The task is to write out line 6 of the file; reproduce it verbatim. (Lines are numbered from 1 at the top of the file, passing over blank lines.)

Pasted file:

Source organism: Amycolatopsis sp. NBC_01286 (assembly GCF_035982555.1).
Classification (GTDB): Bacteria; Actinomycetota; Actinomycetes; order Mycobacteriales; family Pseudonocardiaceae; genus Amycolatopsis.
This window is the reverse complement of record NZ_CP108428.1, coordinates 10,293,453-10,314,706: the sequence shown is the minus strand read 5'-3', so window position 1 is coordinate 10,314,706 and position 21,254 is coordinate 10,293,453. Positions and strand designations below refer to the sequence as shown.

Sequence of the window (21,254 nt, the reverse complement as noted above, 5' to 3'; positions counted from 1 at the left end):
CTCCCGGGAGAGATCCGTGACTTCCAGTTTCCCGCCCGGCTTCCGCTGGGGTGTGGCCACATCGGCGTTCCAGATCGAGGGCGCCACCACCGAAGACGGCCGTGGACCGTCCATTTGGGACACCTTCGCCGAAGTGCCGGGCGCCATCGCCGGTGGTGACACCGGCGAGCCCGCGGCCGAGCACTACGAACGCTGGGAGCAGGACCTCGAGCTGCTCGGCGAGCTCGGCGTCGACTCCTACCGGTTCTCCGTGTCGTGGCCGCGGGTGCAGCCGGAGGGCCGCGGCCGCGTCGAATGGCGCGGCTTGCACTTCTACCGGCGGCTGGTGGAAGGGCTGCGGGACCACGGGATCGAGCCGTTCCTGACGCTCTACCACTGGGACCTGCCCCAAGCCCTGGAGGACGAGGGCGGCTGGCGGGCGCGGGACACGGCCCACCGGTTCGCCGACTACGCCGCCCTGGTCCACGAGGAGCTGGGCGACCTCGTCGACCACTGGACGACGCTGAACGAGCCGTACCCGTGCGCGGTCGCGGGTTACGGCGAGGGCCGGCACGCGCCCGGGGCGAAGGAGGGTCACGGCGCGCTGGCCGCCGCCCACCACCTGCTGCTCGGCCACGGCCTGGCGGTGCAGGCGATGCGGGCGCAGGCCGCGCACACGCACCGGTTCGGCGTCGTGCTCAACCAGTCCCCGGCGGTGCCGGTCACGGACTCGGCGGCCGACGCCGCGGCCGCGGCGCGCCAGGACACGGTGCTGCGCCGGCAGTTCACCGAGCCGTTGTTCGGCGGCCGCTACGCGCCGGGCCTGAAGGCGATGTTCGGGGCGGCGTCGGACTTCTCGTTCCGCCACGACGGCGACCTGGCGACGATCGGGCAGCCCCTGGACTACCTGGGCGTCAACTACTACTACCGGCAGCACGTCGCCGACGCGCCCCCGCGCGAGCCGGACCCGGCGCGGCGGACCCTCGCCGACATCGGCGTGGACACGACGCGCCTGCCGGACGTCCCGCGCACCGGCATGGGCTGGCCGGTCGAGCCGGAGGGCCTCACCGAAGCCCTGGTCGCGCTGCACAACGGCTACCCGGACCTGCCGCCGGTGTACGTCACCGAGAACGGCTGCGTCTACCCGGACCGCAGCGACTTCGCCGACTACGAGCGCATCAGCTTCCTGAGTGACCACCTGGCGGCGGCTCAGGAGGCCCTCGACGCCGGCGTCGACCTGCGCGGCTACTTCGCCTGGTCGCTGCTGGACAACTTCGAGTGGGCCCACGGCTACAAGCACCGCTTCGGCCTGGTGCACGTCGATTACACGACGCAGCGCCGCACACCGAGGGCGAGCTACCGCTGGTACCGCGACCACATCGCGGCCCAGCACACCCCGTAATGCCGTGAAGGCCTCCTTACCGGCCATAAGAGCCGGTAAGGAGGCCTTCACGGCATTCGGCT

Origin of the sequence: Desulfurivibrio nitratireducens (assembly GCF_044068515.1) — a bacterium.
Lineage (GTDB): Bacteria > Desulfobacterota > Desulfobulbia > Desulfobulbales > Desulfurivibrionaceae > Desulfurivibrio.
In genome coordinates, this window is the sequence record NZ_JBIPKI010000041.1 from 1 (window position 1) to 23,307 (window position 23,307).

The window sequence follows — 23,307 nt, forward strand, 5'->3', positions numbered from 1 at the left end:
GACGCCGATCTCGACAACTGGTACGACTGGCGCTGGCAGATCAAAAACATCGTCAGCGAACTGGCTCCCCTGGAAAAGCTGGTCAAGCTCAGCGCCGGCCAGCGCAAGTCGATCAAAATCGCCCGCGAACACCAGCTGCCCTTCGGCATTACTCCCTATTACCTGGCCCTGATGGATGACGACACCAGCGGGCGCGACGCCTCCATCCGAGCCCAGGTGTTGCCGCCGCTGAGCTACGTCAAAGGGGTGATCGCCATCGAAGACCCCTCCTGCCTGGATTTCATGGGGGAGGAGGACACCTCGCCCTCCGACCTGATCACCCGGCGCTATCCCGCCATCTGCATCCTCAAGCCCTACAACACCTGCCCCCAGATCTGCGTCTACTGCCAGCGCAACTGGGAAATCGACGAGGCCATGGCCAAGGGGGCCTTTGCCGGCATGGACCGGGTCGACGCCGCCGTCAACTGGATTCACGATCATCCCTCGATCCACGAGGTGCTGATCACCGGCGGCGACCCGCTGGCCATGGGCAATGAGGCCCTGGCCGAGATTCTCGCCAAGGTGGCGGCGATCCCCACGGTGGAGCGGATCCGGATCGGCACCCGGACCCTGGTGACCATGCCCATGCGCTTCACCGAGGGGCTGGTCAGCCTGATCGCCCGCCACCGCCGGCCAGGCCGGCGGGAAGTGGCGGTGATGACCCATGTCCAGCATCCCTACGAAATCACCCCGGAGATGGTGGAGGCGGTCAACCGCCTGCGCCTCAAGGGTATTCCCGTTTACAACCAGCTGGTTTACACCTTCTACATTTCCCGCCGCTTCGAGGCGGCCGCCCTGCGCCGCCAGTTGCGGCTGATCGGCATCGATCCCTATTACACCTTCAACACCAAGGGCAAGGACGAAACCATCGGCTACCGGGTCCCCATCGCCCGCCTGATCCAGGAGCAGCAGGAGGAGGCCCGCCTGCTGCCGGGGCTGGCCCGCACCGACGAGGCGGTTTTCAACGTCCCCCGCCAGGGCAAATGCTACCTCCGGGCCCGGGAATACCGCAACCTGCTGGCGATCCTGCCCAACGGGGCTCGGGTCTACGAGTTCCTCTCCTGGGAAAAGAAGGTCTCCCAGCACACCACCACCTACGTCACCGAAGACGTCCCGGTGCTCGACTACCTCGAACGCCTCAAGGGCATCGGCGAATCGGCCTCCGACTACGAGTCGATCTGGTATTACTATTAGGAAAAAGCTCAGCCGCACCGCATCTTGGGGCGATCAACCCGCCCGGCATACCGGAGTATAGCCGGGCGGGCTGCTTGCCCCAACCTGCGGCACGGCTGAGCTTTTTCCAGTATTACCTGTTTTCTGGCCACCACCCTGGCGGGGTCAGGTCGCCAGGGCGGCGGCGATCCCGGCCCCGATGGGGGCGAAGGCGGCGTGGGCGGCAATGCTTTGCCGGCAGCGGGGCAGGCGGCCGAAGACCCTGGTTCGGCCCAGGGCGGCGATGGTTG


Origin of the sequence: Desulfurivibrio nitratireducens (assembly GCF_044068515.1) — a bacterium.